Hey - Your 'Marketing' Light Is On
How many vehicles are on the road today with a “Schedule Service” message displayed on the instrument panel?
And how many drivers will ignore it for yet another day?
Why do we ignore those messages?
Lots of reasons. For one, getting that oil change or not really won't affect how the car runs or performs right now. It will of course impact the vehicle’s future performance and longevity, but that's not an immediate priority to many drivers. Then there's the argument of not having enough time. Even though we know that 30 minutes now can avoid hours of [expensive] labor later. For others it's cost - just not in the budget right now. Yet at some point they realize that it would probably save money in the long run.
Of course, looking at this situation objectively there's only one way to proceed. It's a necessary expense to protect an asset that's important and which is costly to replace; you ignore that little light at your own peril. You might win today - and think that you've saved money - but at some point you'll look back and realize that its message was a relative bargain.
Unfortunately there's no reminder light that says "Re-Think Your Marketing" but the situation is very similar. Instead of measuring miles or months, measure the number of funds competing with yours. No matter how special or unique or clever you think your strategy is, there are many others competing for every allocator's attention.
To get an idea of just how much noise you need to break through, consider that there are currently about 13,000 hedge funds. Assume that only 10% run a strategy that's appropriate for a given allocator - or about 1,300 funds. If that allocator devoted just 10 minutes looking at each fund, it would take over 200 hours to get through the list. That's 5 weeks of time - assuming that the allocator did this and nothing else all week long.
Obviously that's not going to happen. Allocators don't have that kind of time. They're going to narrow down the field to less than 1%, and only that small subset even gets a first look. Your fund needs to be in that less-than-one-percent group.
"But I have an outstanding track record"
Great; but that only keeps you in the running. If you think an allocator will beat a path to your door just based on your performance, think again. Consistently great performance is necessary to get noticed, but it's not sufficient: there are plenty of funds out there with performance equal to or better than yours (and by the way they're not capturing 100% of the market either).
"My long/short global-macro-hedged-with-truffle-futures strategy is so innovative that people will be lining up to write checks."
Actually it's not, and they won't. No matter how unique you might think your strategy is, allocators are going to bucket you into a category that they understand. Don't rely on a perceived uniqueness to get noticed.
Well there's always pedigree - you earned your stripes at a top-tier firm; that's a point of distinction, right? Actually, not as much as you want it to be. Just like great performance it's important to have, but hardly unique.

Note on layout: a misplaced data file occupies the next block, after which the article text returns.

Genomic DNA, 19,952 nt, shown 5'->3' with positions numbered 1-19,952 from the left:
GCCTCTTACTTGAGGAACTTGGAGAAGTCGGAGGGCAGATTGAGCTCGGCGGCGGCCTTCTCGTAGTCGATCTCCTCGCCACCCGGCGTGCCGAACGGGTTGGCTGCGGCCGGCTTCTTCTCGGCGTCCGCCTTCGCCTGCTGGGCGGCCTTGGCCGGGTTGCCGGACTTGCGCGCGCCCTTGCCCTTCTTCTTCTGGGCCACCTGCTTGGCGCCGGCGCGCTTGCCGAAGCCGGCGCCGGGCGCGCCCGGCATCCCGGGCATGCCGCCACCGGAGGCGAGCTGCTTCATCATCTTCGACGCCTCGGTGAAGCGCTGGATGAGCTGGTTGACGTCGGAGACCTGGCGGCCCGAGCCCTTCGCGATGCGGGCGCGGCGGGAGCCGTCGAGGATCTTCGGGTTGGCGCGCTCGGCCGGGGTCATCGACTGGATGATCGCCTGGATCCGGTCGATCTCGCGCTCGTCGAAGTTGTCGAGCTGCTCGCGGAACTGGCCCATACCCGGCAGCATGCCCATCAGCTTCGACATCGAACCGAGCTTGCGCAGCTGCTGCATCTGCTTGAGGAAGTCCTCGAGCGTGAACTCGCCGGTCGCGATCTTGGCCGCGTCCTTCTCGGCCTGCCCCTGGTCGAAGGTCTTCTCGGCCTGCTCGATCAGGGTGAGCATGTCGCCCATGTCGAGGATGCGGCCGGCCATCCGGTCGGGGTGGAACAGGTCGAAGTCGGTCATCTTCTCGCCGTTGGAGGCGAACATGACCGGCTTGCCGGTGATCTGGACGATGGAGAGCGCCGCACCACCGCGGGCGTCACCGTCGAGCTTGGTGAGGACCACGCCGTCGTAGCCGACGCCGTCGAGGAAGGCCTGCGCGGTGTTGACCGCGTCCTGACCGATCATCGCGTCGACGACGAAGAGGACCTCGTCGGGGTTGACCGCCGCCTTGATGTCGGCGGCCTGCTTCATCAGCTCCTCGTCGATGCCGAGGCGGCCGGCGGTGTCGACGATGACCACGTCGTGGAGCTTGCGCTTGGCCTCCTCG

What's left? Lower fees? That's a slippery slope: start competing on fees and you'll be limiting your profitability potential far into the future. Unless you're prepared to claim and defend the position of low-cost provider, someone can always undercut you - leaving you with nothing else to differentiate your offering.
So how do you stand out from the pack?
You use the marketing tools that other industries have proven to be effective when faced with the same need to create distinction. Create a unique brand, with a set of attributes that you can own, an identity that people can recognize, and a positioning that makes you distinctive.
Use contemporary language - not the same tired phrases that this industry has leaned on for years. Electric starters and heaters were once huge selling points for cars – but they stopped being noteworthy about a century ago. What would you think of a modern manufacturer whose ad featured "no more hand cranking!" ? Is “skillful risk mitigation” any better?
Dose out information in layers that build your story: a request for “a quick overview of your fund” doesn't mean “I want to read a 30 page deck.” A 'lite' (digital) version of your marketing deck works far better in those cases. And, you'll get to provide additional, as-yet-unseen information when your prospect wants to learn more.
Not all communication needs to be via decks and emails. Webinars and videos are a much more dynamic and memorable way to communicate and to reinforce your brand attributes.
Finally, a modern marketing automation platform will let you manage these various communication channels more effectively, track behavior of visitors to your website, and can even identify the highest-opportunity prospects to make your follow-up process much more efficient.
Use these techniques to establish an identity and build awareness - and you won't have to worry about that “Re-Think Your Marketing” warning light anytime soon.